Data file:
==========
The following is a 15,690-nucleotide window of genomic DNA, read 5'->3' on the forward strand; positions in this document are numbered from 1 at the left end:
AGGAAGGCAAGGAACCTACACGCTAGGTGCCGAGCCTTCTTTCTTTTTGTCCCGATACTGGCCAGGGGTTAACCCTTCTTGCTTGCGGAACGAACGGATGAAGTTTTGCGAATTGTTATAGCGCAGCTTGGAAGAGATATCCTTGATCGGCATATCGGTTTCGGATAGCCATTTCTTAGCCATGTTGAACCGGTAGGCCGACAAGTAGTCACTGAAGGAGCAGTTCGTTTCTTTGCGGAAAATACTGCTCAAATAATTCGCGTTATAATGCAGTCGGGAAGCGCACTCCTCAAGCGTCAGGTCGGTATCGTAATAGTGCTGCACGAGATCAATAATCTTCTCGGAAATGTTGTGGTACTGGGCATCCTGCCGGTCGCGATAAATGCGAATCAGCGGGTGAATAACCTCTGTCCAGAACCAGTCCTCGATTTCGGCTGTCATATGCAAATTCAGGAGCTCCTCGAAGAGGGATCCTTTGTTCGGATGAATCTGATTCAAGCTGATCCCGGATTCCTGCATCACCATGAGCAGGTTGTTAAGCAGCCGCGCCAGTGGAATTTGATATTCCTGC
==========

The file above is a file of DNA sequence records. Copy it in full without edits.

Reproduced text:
The following is a 15,690-nucleotide window of genomic DNA, read 5'->3' on the forward strand; positions in this document are numbered from 1 at the left end:
AGGAAGGCAAGGAACCTACACGCTAGGTGCCGAGCCTTCTTTCTTTTTGTCCCGATACTGGCCAGGGGTTAACCCTTCTTGCTTGCGGAACGAACGGATGAAGTTTTGCGAATTGTTATAGCGCAGCTTGGAAGAGATATCCTTGATCGGCATATCGGTTTCGGATAGCCATTTCTTAGCCATGTTGAACCGGTAGGCCGACAAGTAGTCACTGAAGGAGCAGTTCGTTTCTTTGCGGAAAATACTGCTCAAATAATTCGCGTTATAATGCAGTCGGGAAGCGCACTCCTCAAGCGTCAGGTCGGTATCGTAATAGTGCTGCACGAGATCAATAATCTTCTCGGAAATGTTGTGGTACTGGGCATCCTGCCGGTCGCGATAAATGCGAATCAGCGGGTGAATAACCTCTGTCCAGAACCAGTCCTCGATTTCGGCTGTCATATGCAAATTCAGGAGCTCCTCGAAGAGGGATCCTTTGTTCGGATGAATCTGATTCAAGCTGATCCCGGATTCCTGCATCACCATGAGCAGGTTGTTAAGCAGCCGCGCCAGTGGAATTTGATATTCCTGC